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Monday, June 17, 2024

New COVID-19 test coupled with machine learning allows for quick and numerous screenings

MILO, or Machine Intelligence Learning Optimizer, is used with mass spectrometry to rapidly identify the presence of COVID-19

The pandemic has lasted for over a year now with many travelling to health centers and venues to be tested and vaccinated daily. In light of the potential setbacks that frequent testing may pose, UC Davis Health has developed a new screening method for COVID-19 called MALDI-TOF-MS, or matrix assisted laser desorption ionization time-of-flight mass spectrometry, that can retrieve testing results within hours while maintaining a high level of sensitivity and accuracy appropriate for detecting infectious diseases. 

    Dr. Nam Tran, a professor of clinical pathology at UC Davis Health in the Department of Pathology and Laboratory Medicine, is the lead author of the study and helped develop the screening method and coupled it with machine learning to expedite the COVID-19 testing process. The current “gold standard” for testing has been reverse transcription polymerase chain reaction (RT-PCR), known to be highly accurate and sensitive but with the huge tradeoff of speed and time where results would not be received until days later.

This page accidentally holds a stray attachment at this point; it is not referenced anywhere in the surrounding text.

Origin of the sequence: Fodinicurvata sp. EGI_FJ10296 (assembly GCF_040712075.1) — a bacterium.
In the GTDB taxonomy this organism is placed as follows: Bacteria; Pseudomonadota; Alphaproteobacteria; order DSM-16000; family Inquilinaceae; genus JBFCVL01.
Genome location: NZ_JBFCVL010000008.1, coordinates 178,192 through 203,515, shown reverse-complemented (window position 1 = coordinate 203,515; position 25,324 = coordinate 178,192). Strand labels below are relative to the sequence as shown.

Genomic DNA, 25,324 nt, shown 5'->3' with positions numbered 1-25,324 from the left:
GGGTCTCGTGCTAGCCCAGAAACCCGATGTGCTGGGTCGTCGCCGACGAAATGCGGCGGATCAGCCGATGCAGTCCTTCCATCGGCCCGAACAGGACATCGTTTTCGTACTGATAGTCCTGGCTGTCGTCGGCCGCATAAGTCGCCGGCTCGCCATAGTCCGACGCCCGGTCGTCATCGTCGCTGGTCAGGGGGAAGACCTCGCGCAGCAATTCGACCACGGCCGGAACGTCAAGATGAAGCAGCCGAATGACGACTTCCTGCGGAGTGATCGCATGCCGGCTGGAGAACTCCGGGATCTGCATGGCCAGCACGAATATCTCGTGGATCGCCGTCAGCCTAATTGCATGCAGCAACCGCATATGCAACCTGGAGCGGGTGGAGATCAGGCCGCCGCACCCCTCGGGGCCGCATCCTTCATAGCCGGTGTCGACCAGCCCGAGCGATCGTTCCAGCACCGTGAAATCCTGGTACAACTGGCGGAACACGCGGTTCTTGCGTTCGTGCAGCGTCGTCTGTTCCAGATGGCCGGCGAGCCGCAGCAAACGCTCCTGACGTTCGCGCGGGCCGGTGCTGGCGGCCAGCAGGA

“High-throughput PCR testing is unable to achieve turnaround times that would be compatible with businesses and schools,” Tran said via email. “It’s less than ideal to wait for hours or days for results. In contrast, we also have ultrafast PCR systems now at UC Davis Health that can test for SARS-CoV-2 and Flu A/B in 20 minutes. However, these only test one sample at a time. Both the above solutions are also expensive and require various supply chains common to anyone doing molecular testing.” 

    The major problem of PCR, aside from its speed, was the shortages in the supply chain, where the reagents necessary to run the test are often unavailable.